Real estate prices have skyrocketed in recent years, and farmland is no exception.
The University of Nebraska-Lincoln’s 2022 Farm Real Estate Survey found prices jumped an average of 16% in the state from a year earlier to $3,360 per acre.
This is the largest year-over-year increase since 2014 and the highest inflation-adjusted land value ever statewide in survey history.
Low interest rates were a major driver of these increases, as they were for house prices and the prices of other types of real estate. But farmland values have also been boosted by rising commodity prices.
“Many farms have improved their financial situation over the past year, despite rising machinery costs and input expenses,” said Jim Jansen, agricultural economist at Nebraska Extension, co-author of the survey and of the relationship with Jeffrey Stokes, professor in the Department of Agriculture. Economy.
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The Eastern Region, which includes Lancaster County, had the most expensive farmland, with an overall average of $8,110 per acre and a high of $10,920 for center-pivot irrigated cropland.
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You can see the full survey at https://cap.unl.edu/realestate.
Economic pain for the state’s animal industry
Agriculture is doing well now, but just a few years ago things looked pretty uncertain.
When COVID-19 first hit in early 2020, it threw a wrench in the cattle side.
Many meat and poultry processing plants had to close partially or completely due to epidemics, which hampered the entire supply chain.
Nebraska has not been spared economic pain, and a recent study by the University of Nebraska-Lincoln shows just how much damage has been done.
According to the study, authored by professors Elliott Dennis and Brad Lubben, cash receipts for animals and animal products in Nebraska fell nearly 15% in 2020 from their 2010-2019 average.
All major meat and animal categories recorded declines, with meat animal receipts falling by 15% and poultry and egg receipts by more than 22%.
However, a few categories have seen tremendous growth. One was free-range chicken, which saw its revenue nearly triple. This could be linked to the backyard chicken craze that increased in the early months of the pandemic.
The other category that has seen strong growth is aquaculture which, according to the study, consists entirely of farmed trout in Nebraska. It has grown by more than 120%.
You can see the full study, which was published last month, at: https://cap.unl.edu/livestock/impact-covid-19-cash-receipts-nebraska-livestock-and-poultry-producers.
Among the best of the worst on gas prices
Gasoline prices have been in the news lately, especially with the national average hitting record highs earlier this month.
Prices certainly haven’t been cheap in Nebraska, but the increases here haven’t been as bad as in many other states.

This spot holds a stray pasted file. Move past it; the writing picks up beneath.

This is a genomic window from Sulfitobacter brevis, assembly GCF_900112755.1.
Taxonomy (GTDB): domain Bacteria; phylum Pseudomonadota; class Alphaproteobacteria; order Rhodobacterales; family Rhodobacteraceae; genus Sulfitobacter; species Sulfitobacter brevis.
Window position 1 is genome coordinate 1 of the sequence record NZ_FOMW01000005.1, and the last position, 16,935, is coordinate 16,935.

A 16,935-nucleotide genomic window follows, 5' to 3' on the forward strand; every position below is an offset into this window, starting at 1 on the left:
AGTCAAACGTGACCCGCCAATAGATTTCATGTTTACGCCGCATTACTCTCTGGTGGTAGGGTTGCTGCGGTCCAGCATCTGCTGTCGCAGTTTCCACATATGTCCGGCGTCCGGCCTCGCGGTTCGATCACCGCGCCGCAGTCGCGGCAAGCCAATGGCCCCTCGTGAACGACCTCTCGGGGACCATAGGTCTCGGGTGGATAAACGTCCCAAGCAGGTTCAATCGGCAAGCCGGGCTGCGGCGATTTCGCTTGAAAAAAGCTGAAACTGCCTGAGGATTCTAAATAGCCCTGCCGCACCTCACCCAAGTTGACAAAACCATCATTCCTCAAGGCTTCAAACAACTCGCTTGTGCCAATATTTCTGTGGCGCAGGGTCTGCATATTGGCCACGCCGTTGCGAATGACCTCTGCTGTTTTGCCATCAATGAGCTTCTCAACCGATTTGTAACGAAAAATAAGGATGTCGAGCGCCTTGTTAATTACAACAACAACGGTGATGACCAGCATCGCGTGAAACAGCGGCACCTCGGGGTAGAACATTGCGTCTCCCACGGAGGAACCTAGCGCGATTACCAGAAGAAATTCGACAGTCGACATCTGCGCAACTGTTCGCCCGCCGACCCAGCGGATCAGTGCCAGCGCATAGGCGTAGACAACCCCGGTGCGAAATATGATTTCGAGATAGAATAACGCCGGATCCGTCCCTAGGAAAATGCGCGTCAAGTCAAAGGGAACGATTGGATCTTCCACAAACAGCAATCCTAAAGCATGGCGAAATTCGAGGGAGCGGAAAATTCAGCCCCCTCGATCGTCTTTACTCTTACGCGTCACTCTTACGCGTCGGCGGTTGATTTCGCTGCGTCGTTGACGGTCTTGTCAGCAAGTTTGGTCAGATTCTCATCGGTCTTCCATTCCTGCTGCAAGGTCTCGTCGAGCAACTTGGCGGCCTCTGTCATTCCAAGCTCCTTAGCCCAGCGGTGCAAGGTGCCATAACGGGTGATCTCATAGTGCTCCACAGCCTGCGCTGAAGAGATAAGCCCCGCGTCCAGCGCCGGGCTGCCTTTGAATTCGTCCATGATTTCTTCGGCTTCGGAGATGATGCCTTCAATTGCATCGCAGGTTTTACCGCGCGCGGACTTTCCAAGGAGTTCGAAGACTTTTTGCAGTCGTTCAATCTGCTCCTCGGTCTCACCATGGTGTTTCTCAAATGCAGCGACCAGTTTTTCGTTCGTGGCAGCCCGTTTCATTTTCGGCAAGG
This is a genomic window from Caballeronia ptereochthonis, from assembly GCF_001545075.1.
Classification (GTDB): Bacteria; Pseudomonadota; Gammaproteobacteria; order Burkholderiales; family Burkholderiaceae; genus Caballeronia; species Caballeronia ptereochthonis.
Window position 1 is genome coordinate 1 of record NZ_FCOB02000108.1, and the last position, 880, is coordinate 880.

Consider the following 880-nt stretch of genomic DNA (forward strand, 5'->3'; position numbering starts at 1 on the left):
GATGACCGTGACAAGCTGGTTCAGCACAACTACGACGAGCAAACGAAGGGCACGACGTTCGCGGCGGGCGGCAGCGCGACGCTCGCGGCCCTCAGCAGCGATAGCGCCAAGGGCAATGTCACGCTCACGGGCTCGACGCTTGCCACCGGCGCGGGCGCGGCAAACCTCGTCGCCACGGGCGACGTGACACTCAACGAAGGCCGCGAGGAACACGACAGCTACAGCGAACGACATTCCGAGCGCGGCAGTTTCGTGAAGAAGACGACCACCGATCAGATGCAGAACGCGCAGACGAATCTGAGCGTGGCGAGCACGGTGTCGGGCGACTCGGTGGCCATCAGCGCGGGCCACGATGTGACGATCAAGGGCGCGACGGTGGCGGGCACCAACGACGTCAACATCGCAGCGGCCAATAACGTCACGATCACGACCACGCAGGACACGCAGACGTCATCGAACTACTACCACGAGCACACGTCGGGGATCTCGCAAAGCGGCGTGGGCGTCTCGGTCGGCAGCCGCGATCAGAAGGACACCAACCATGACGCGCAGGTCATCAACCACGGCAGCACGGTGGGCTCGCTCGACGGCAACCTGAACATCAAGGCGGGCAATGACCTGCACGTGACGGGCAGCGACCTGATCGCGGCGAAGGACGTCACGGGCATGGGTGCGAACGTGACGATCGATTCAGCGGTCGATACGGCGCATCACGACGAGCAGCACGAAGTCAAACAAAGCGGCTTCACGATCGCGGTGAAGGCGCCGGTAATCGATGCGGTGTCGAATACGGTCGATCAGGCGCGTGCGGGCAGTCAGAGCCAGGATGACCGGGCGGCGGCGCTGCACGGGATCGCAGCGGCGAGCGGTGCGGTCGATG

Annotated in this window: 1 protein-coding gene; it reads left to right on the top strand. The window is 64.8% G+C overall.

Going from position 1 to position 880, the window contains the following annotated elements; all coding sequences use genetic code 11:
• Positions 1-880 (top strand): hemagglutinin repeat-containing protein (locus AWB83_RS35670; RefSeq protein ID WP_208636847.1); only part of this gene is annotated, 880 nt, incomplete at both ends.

On Thursday, the average price for regular unleaded in the state was $3.87 per gallon. That was lower than all but four states, according to AAA.
Nebraska generally ranks somewhere in the middle of the pack for pricing. It is generally lower than most western states and those in the Rust Belt and Northeast, but higher than most Sunbelt states and some bordering states, including Iowa and North Dakota. South.
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This, however, has not been the case in recent weeks. Nebraska has always had lower prices than those states. In fact, the only states that have had lower prices lately are Kansas, Missouri, Oklahoma, and Arkansas.
I asked Patrick DeHaan, senior oil analyst at GasBuddy, a few weeks ago if he had an explanation for why Nebraska was suddenly one of the cheapest states to buy gas from. Here is what he said in an email:
“There have been a lot of changes in the normal rankings for low prices as some states are seeing prices go up faster than others. I expect we will be back to more normal things once things get better. will begin to subside. Rising gas prices are like running a race. Some places will go up faster and finish sooner while others will go slower and take longer. But we are all headed for the same place. “
I guess “the same place” he was referring to was record prices. Fortunately for Nebraskans, prices have yet to reach the records set in July 2008.
So, I guess, enjoy it while it lasts – if you can find pleasure in paying close to $4 a gallon.
Regular readers of this column will know that I like to end it with an overview of Lincoln and/or Nebraska’s recent rankings in national reports. The last:
* Tied for seventh in home sales among mid-size cities (Porch)
* State with the highest property taxes (WalletHub)
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